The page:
Cyclists rallied round when the iconic Guild Wheel was thrown off track by the recent floods.
Riders from around the county answered an SOS to clean up tons of debris from a section of the 21-mile greenway around Preston and get it up and running again.
Paul Stubbins, who drove down from Lancaster to help re-open the Wheel along the banks of the River Ribble at Fishwick, explained: “The Guild Wheel is such a fantastic route and, like others, I just wanted to help get it open again after the flooding.
“We were just a group of volunteers from all over who came together to clear things up. Most didn’t know each other, but that didn’t matter.
“Our love of cycling and the Guild Wheel meant we were all happy to get involved.”
An appeal went out on social media after a section along the Preston side of the Ribble near the Tickled Trout Hotel was blocked off by fallen trees and debris.
Ribble Valley Cycle Club put out the SOS via the cycling network in Lancashire and volunteers responded. Members of groups like Lancaster Women’s Cycling Club and the Dynamo Cycling Campaign turned out to lend a hand.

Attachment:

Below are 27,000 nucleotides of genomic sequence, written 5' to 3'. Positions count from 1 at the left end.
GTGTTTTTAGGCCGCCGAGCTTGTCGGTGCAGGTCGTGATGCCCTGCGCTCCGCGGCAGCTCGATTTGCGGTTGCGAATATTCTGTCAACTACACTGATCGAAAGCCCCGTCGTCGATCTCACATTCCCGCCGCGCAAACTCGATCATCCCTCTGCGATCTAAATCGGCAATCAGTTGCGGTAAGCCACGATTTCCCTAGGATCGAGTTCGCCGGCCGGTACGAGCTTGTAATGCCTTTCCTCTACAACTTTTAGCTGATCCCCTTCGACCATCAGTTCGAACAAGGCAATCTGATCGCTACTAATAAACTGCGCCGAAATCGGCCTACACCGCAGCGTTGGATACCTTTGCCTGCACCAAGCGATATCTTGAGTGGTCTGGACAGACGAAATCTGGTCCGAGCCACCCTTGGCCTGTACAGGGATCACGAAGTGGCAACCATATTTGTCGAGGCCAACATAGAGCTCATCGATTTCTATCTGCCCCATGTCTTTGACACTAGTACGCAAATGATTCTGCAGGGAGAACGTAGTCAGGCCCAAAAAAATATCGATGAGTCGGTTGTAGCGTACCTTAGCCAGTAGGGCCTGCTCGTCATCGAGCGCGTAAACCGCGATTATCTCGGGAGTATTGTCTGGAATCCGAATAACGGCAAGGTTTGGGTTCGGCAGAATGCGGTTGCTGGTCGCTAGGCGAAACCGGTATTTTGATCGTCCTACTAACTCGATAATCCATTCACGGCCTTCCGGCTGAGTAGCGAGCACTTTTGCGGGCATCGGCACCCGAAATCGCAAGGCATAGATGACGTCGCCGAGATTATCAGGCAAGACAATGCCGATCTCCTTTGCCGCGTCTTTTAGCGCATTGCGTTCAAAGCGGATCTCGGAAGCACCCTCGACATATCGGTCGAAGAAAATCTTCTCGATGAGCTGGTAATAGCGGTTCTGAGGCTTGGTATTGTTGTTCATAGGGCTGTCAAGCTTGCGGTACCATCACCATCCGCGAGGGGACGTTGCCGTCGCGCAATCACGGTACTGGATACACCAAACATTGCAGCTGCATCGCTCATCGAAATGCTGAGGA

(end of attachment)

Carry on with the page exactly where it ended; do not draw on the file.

“I read about the state of the Guild Wheel down by the river and, even though I live in Lancaster and have only ever ridden the Guild Wheel once, I got down to Preston to see what I could do,” added Paul, who is a member of the Dynamo group in Lancaster.
“There was a great sense of camaraderie between us as we worked away with whatever tools we could bring along and there was a terrific sense of achievement.
“We spent five hours on the Saturday afternoon and then a few hours on Sunday to cut a pathway through the debris.
“The first job was to clear the area at the bottom of the steps leading down from the main road to the river bank. Then there was a 20 to 30 metre section further along which was totally blocked with trees, dead sheep, all sorts of stuff.
“Initially we cleared a temporary path around the blockage and cyclists and walkers coming through were very grateful they could get through. There was one section where the floods had washed away a stretch of banking and we put temporary steps in. I returned the following day with a chainsaw and we cut a track right through the middle of the branches so people could at least get through until the city council could clear the whole thing up.”
Carl Mason, another of the volunteers, said: “We started on Saturday morning and ended in the afternoon with one section clear and a larger section with twelve feet left to do which included a lot of large trees.”